Subtypes of aggression in patients with schizophrenia: The role of personality disorders
Address correspondence to: Sune Bo, Department of Forensic Psychiatry, Region Zealand, Kastanievej 10, 4200 Slagelse, Denmark. Email: firstname.lastname@example.org, email@example.com
Research has repeatedly demonstrated that schizophrenia has a small but significant association with violence. It is further recognised that a subgroup of people with such links also have personality disorders, but the extent to which type of violence or aggression varies according to subgroup is less clear.
This study aimed to investigate, among co-morbid cases, if the number or type of personality disorders predicts type of aggression.
In a cross-sectional study, 108 patients with schizophrenia were assessed for personality disorder, Axis-I diagnosis, verbal IQ, social functioning and type of aggression.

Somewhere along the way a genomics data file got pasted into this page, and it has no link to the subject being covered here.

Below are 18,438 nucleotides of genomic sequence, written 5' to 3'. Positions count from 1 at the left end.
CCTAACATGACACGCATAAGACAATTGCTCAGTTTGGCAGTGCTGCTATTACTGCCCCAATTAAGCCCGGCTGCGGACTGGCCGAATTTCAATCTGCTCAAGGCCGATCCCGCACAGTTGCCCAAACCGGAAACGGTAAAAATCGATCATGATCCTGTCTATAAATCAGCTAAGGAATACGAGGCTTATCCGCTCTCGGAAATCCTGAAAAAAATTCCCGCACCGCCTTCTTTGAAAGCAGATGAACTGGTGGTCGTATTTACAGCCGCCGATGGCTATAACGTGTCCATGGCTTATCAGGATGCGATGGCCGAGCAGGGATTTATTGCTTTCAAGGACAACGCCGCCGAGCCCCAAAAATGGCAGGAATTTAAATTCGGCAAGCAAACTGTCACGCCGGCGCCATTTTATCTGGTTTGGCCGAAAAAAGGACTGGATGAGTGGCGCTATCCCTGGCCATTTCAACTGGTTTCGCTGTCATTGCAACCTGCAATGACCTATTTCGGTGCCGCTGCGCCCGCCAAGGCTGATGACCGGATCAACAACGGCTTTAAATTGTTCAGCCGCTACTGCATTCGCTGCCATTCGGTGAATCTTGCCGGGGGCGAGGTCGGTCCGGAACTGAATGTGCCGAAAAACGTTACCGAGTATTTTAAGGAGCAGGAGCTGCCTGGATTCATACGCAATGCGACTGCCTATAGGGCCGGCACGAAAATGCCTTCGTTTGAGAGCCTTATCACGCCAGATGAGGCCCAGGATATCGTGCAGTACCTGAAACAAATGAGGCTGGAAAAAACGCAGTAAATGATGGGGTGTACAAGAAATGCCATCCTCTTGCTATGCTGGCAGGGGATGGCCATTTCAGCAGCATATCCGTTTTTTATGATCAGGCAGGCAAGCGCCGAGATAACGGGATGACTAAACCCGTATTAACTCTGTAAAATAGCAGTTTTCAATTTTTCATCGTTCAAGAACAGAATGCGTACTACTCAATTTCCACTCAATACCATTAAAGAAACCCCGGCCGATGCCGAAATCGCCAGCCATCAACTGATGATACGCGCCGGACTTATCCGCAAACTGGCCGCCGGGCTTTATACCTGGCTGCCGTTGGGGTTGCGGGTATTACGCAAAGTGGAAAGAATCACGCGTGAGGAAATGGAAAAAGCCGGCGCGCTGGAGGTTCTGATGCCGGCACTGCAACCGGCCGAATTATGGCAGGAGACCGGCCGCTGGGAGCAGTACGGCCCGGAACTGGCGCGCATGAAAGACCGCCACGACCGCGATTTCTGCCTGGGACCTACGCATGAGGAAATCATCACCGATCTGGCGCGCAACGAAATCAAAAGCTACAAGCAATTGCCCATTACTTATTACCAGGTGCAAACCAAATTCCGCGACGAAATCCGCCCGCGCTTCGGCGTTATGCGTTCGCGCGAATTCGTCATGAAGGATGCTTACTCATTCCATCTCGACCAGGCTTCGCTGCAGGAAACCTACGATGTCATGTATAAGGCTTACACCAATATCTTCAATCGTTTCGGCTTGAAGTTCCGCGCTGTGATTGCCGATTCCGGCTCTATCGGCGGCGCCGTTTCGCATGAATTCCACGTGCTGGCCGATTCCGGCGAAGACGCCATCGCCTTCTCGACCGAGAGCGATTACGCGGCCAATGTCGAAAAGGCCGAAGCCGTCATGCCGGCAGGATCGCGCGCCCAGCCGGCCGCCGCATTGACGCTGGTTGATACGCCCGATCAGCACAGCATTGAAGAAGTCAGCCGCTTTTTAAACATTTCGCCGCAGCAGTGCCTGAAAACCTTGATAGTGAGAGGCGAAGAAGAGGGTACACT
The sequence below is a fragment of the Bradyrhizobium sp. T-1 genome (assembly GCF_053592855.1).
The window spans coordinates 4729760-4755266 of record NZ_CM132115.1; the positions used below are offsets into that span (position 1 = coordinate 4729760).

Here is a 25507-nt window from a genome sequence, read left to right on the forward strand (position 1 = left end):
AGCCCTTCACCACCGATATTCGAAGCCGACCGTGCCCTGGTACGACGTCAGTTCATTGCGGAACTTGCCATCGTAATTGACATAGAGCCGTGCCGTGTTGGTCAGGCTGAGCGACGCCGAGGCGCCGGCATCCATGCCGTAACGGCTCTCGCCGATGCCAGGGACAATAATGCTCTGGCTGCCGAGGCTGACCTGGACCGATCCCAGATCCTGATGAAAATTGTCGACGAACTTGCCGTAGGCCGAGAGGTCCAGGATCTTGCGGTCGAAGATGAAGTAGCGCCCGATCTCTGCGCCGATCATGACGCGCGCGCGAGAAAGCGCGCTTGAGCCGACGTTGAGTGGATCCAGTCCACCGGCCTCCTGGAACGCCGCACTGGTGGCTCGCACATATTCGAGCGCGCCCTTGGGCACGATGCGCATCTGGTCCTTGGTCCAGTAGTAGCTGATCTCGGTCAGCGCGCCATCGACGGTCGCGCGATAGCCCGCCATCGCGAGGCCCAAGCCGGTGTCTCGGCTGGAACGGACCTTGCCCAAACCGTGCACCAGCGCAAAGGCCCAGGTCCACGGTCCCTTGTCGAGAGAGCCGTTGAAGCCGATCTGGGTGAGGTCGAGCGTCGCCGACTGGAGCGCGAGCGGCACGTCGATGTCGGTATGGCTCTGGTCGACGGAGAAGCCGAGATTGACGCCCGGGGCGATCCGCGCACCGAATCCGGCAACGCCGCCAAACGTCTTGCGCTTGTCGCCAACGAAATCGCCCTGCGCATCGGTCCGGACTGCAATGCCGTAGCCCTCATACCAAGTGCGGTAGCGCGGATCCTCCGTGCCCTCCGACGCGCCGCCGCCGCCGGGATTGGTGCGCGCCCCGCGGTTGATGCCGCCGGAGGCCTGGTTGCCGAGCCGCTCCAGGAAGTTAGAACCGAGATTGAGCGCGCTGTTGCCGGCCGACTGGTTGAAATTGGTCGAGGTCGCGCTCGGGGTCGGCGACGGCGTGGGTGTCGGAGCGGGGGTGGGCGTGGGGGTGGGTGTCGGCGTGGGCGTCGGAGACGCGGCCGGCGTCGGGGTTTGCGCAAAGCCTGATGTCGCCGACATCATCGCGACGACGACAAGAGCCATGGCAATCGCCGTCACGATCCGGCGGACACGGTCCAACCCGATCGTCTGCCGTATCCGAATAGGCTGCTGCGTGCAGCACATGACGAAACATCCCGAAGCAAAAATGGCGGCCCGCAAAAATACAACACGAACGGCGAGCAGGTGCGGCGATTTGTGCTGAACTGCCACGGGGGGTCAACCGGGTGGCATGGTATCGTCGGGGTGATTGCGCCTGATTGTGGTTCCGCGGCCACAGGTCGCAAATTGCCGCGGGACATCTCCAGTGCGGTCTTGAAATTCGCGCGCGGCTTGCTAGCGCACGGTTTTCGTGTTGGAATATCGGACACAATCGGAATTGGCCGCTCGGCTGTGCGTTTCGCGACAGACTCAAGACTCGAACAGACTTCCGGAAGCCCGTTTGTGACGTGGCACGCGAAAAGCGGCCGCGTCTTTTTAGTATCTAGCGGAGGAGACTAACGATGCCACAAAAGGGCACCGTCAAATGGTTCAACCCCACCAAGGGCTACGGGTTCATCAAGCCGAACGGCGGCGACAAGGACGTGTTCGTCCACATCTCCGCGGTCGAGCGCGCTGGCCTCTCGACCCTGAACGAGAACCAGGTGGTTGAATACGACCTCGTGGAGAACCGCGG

Logistic regression revealed that the more personality disorders identified (Cluster B personality disorders compared with Clusters A and C) and anti-social personality disorder compared with other Cluster B disorders significantly predicted premeditated aggression.
These findings suggest that detailed personality assessment should be a routine part of comprehensive assessment of patients with schizophrenia. Improved knowledge of the presence and type of personality disorders may help detect and manage the risk of some types of aggression. Copyright © 2013 John Wiley & Sons, Ltd.